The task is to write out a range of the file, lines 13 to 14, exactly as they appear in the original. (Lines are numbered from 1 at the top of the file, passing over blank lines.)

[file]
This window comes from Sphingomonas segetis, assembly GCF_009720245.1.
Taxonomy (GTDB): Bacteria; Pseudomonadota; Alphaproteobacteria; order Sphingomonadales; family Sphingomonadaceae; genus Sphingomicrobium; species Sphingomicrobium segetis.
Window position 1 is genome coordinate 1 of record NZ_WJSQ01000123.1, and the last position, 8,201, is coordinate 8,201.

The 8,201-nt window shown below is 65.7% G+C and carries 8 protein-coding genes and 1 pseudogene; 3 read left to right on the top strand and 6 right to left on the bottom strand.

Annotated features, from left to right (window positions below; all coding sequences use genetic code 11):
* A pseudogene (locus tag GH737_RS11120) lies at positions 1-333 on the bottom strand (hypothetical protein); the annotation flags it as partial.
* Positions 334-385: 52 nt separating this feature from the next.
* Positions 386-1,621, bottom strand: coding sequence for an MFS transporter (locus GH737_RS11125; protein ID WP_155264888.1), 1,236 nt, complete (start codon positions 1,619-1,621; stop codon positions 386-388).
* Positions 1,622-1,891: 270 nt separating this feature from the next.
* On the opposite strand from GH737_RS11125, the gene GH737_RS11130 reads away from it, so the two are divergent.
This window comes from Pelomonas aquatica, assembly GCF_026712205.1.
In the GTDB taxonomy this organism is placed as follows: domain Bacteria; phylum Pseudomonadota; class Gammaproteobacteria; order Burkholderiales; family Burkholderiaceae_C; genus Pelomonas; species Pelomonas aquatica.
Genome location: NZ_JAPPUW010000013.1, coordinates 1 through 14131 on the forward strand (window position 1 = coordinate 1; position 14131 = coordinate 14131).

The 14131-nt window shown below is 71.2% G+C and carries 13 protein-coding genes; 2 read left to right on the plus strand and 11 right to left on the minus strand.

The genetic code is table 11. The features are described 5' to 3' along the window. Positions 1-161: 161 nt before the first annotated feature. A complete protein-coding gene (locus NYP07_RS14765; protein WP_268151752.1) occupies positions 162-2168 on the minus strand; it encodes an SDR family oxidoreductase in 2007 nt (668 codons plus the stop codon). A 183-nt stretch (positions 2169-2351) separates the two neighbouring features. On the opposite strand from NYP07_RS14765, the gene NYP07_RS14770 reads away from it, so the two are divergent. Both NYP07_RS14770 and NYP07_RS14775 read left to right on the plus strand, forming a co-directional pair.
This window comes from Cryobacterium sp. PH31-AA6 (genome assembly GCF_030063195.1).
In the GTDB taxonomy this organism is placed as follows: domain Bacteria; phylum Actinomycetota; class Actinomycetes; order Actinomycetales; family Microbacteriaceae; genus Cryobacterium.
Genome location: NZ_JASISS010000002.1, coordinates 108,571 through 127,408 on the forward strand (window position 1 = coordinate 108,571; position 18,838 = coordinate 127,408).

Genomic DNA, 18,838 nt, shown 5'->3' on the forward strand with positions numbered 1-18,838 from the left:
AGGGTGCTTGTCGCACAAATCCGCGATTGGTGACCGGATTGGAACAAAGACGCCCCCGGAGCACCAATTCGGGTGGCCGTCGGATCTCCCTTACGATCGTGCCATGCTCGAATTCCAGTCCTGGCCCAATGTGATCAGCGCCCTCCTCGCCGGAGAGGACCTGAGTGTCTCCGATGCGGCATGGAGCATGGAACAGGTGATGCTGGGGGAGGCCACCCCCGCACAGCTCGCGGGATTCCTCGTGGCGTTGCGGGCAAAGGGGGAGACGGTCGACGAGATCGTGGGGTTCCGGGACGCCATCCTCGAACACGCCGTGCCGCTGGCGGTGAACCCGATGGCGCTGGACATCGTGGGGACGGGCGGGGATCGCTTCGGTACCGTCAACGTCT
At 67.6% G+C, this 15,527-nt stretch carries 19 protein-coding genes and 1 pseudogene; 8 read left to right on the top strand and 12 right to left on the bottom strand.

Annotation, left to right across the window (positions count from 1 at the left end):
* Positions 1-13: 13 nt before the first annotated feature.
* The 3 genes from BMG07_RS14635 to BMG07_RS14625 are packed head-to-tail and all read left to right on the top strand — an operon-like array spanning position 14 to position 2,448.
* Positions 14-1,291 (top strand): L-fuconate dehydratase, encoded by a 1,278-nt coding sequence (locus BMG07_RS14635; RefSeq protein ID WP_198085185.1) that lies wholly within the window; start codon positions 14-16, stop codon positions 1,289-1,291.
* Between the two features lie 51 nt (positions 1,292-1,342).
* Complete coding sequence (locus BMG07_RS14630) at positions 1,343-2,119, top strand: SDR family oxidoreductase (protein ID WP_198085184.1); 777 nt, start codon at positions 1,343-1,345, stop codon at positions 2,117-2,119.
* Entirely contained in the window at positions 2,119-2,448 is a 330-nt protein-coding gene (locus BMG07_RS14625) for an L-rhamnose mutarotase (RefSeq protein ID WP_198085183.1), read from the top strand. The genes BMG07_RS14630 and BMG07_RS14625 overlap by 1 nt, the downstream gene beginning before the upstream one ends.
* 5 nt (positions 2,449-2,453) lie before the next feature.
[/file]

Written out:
Genome location: NZ_JAPPUW010000013.1, coordinates 1 through 14131 on the forward strand (window position 1 = coordinate 1; position 14131 = coordinate 14131).

The 14131-nt window shown below is 71.2% G+C and carries 13 protein-coding genes; 2 read left to right on the plus strand and 11 right to left on the minus strand.